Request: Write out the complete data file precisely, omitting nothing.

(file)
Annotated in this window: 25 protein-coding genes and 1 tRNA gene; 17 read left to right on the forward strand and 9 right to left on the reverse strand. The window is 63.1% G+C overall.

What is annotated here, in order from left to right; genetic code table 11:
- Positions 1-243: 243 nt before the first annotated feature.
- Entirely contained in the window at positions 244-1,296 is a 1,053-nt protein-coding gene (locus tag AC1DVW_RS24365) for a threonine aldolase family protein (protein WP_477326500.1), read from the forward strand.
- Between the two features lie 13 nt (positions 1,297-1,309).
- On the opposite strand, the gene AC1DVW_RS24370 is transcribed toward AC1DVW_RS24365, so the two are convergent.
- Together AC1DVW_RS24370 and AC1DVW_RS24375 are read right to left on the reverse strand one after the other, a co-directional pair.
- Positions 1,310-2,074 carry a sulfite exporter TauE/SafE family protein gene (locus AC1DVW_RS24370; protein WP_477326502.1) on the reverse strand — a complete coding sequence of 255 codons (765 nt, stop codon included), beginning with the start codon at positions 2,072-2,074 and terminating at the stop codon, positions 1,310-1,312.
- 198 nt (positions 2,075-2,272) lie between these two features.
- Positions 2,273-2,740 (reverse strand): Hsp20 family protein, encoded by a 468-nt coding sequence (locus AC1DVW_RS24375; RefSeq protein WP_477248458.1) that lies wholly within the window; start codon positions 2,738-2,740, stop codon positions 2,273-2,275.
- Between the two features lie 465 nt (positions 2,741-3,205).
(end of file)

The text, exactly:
Annotated in this window: 25 protein-coding genes and 1 tRNA gene; 17 read left to right on the forward strand and 9 right to left on the reverse strand. The window is 63.1% G+C overall.

What is annotated here, in order from left to right; genetic code table 11:
- Positions 1-243: 243 nt before the first annotated feature.
- Entirely contained in the window at positions 244-1,296 is a 1,053-nt protein-coding gene (locus tag AC1DVW_RS24365) for a threonine aldolase family protein (protein WP_477326500.1), read from the forward strand.
- Between the two features lie 13 nt (positions 1,297-1,309).
- On the opposite strand, the gene AC1DVW_RS24370 is transcribed toward AC1DVW_RS24365, so the two are convergent.
- Together AC1DVW_RS24370 and AC1DVW_RS24375 are read right to left on the reverse strand one after the other, a co-directional pair.
- Positions 1,310-2,074 carry a sulfite exporter TauE/SafE family protein gene (locus AC1DVW_RS24370; protein WP_477326502.1) on the reverse strand — a complete coding sequence of 255 codons (765 nt, stop codon included), beginning with the start codon at positions 2,072-2,074 and terminating at the stop codon, positions 1,310-1,312.
- 198 nt (positions 2,075-2,272) lie between these two features.
- Positions 2,273-2,740 (reverse strand): Hsp20 family protein, encoded by a 468-nt coding sequence (locus AC1DVW_RS24375; RefSeq protein WP_477248458.1) that lies wholly within the window; start codon positions 2,738-2,740, stop codon positions 2,273-2,275.
- Between the two features lie 465 nt (positions 2,741-3,205).